Something Dangerous by author Patrick Redmond (the original UK title being The Wishing Game) was published in 1999 and was the first book to be published by this author. The psychological horror story is about how weak willed Jonathon Palmer becomes friends with the fearless Richard Rokeby in the systematically oppressive boarding school of Kirkston Abbey, realizing too late how dangerous his new friend is. As Jonathon falls further under Rokeby’s possessive control, the two boys find a ouija board and begin a game that starts to show dangerous and deadly results.
The framing of the story helps to set up the plot. First there is a letter directed to a newspaper deriding the insinuation that the public school system was to blame for the events at Kirkston Abbey. This leads into the prologue where a man meets with a journalist to tell him the truth about the mysterious events of December 9, 1954 and the circumstances that led up to the final tragedy.
“At Kirkston Abbey the first step was an unexpected act of kindness; a patch of perfect blue to brighten the greyness of an October day. In time that blue would dull, turn bad, decay, and spread its infection across the sky.”
So begins the friendship of Jonathon and Richard, and the isolated codependence that the relationship turns into. Many characters become involved as Richard identifies those who he believes poses a threat to his connection with Jonathon, and the wishing game that they have started makes all of them victims of his rage.
As the book takes place in the ’50s at a Norfolk public school for rich, young boys, there is quite a bit of casual prejudice against any exhibiting the non-hegemonic race and sexuality of the time and location, as well as certain gender roles that were expected to be fulfilled. Even with those factors shifted into the classification of “expected for the book’s setting,” this still manages to be the novel that has so far been the most successful in disturbing me without me quite knowing why.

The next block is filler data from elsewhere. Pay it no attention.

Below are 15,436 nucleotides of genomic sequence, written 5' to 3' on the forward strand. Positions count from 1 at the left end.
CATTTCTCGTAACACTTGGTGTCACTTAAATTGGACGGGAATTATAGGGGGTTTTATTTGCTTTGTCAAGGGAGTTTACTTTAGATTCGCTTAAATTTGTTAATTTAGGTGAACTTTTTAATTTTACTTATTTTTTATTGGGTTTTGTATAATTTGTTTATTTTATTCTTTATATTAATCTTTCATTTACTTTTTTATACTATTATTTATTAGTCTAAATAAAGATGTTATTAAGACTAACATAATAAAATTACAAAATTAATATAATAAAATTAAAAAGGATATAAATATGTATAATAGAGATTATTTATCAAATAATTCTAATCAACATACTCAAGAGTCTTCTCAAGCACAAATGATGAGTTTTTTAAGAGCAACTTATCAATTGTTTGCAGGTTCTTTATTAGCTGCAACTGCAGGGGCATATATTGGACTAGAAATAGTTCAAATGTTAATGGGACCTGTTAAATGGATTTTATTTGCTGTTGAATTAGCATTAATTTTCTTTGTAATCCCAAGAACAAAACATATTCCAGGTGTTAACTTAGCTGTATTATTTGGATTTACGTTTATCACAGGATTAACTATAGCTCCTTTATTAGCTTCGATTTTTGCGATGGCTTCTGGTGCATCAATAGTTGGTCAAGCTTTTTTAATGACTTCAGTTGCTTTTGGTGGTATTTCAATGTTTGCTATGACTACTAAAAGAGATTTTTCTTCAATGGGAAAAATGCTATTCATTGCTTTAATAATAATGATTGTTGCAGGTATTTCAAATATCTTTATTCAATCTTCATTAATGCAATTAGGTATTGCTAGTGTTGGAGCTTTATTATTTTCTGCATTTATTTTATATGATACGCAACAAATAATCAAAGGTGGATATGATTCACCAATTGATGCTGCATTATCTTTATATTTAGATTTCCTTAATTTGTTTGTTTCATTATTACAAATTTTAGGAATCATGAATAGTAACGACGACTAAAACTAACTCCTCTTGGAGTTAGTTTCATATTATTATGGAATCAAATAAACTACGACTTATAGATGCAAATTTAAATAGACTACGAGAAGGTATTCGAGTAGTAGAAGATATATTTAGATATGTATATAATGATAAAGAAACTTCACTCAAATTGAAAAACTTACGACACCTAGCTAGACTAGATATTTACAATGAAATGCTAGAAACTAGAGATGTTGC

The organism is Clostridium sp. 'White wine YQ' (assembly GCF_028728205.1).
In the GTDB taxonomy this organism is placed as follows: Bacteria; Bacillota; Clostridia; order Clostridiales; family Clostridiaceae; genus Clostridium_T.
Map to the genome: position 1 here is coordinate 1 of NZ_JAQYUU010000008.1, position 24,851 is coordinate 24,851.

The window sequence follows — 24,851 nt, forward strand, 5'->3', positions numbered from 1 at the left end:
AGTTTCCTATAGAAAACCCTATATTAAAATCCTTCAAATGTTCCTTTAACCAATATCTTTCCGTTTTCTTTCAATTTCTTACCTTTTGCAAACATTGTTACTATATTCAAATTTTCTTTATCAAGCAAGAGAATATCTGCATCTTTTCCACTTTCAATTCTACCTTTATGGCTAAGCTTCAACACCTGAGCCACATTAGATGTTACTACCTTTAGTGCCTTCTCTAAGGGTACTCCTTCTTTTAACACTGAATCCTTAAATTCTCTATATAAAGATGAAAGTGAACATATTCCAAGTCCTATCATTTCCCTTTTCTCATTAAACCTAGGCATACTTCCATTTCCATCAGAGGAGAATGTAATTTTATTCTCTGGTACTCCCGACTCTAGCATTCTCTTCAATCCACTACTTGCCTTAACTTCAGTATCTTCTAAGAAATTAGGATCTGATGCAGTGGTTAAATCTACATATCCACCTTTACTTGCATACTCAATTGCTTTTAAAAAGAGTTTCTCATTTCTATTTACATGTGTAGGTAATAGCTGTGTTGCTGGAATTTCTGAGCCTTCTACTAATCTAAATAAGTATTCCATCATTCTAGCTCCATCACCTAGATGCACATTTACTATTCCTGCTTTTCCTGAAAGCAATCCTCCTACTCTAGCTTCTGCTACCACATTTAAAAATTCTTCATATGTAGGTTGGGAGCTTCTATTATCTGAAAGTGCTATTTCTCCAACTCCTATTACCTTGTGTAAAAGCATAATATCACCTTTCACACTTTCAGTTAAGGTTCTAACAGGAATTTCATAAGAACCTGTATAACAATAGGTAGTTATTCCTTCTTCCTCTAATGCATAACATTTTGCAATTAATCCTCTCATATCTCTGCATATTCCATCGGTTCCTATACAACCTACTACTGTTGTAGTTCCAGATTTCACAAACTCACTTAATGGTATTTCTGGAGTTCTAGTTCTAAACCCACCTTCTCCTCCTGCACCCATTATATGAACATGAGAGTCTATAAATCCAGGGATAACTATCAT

“The closet is opening. Soon all the skeletons will be free.”
Redmond depicts his characters as very flawed individuals, not just in Rokeby’s madness, but in Jonathon’s insecurities, the relationship between the Perriman twins (strained due to familial expectations, but still extremely loving and close), the unhappy marriage of the Latin professor and his wife who loves him but blackmails him into staying with her, etc. In these flaws he makes them unhappy, but believable. None of the characters are really able to fit into a black and white setting of “good” or “evil” after their complete stories are told.
The most eerie thing about this book is that the reader is never really 100% sure that there is anything supernatural going on for the first few parts of the novel. There are heavy insinuations of it, but information to blackmail and psychologically torture people can be found in many different ways beyond summoning dark spirits. It is only at the climax of the book that there is a confirmation, and what a confirmation it was.
“None of us were monsters. That was what so upset the police. They believed the story I’d told them but they didn’t want to accept it. The implications were too awful. The fact that it could have occurred anywhere. It just happened that it was us. Easier to believe us freaks or monsters. Easier than admit the truth.”
The writing of the book is gorgeous, the manipulations done insidiously well, and the creeping dread that sets the tone of the book never wavers throughout the novel. The capitalizations used when characters were enraged could be distracting, but managed to relay the emotion much better than just exclamation points could have. As a twin myself, I did not really appreciate the expected dire fate of the fictional ones, but that does seem to be the thing to do in fiction, and was the only thing that we really saw coming beyond the general knowledge of a tragic ending. While it may only be a personal reaction that makes me fear this book, Highly recommend for anyone who wants a good—but subtle—scare.